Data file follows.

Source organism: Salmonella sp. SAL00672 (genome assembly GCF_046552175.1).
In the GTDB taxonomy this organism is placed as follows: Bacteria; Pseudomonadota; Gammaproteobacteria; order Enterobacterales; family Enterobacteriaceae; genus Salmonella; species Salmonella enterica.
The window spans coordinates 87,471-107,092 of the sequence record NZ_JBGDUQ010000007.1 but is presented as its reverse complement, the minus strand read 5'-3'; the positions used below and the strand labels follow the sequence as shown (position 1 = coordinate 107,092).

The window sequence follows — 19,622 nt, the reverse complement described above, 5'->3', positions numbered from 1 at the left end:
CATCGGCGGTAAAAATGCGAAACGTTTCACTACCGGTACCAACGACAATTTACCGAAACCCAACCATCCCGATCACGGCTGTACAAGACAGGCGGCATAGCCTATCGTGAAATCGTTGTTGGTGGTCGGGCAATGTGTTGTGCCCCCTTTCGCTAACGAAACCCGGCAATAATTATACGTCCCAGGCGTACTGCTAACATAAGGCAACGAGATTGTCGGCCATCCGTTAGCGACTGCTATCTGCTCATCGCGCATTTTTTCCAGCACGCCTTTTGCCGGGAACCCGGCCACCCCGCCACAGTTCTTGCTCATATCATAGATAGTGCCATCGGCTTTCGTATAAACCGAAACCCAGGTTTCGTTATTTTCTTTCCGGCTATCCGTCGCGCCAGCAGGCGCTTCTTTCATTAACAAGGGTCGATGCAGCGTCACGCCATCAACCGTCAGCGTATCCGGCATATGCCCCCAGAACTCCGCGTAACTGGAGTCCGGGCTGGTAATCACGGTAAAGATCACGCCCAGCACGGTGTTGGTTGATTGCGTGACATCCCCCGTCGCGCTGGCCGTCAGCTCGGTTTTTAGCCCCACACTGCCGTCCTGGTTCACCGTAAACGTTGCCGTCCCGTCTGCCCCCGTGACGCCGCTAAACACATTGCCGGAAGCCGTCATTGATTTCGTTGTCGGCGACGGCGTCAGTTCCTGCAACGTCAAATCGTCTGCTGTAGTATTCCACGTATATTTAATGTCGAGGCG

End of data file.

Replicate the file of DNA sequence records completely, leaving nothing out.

Source organism: Salmonella sp. SAL00672 (genome assembly GCF_046552175.1).
In the GTDB taxonomy this organism is placed as follows: Bacteria; Pseudomonadota; Gammaproteobacteria; order Enterobacterales; family Enterobacteriaceae; genus Salmonella; species Salmonella enterica.
The window spans coordinates 87,471-107,092 of the sequence record NZ_JBGDUQ010000007.1 but is presented as its reverse complement, the minus strand read 5'-3'; the positions used below and the strand labels follow the sequence as shown (position 1 = coordinate 107,092).

The window sequence follows — 19,622 nt, the reverse complement described above, 5'->3', positions numbered from 1 at the left end:
CATCGGCGGTAAAAATGCGAAACGTTTCACTACCGGTACCAACGACAATTTACCGAAACCCAACCATCCCGATCACGGCTGTACAAGACAGGCGGCATAGCCTATCGTGAAATCGTTGTTGGTGGTCGGGCAATGTGTTGTGCCCCCTTTCGCTAACGAAACCCGGCAATAATTATACGTCCCAGGCGTACTGCTAACATAAGGCAACGAGATTGTCGGCCATCCGTTAGCGACTGCTATCTGCTCATCGCGCATTTTTTCCAGCACGCCTTTTGCCGGGAACCCGGCCACCCCGCCACAGTTCTTGCTCATATCATAGATAGTGCCATCGGCTTTCGTATAAACCGAAACCCAGGTTTCGTTATTTTCTTTCCGGCTATCCGTCGCGCCAGCAGGCGCTTCTTTCATTAACAAGGGTCGATGCAGCGTCACGCCATCAACCGTCAGCGTATCCGGCATATGCCCCCAGAACTCCGCGTAACTGGAGTCCGGGCTGGTAATCACGGTAAAGATCACGCCCAGCACGGTGTTGGTTGATTGCGTGACATCCCCCGTCGCGCTGGCCGTCAGCTCGGTTTTTAGCCCCACACTGCCGTCCTGGTTCACCGTAAACGTTGCCGTCCCGTCTGCCCCCGTGACGCCGCTAAACACATTGCCGGAAGCCGTCATTGATTTCGTTGTCGGCGACGGCGTCAGTTCCTGCAACGTCAAATCGTCTGCTGTAGTATTCCACGTATATTTAATGTCGAGGCG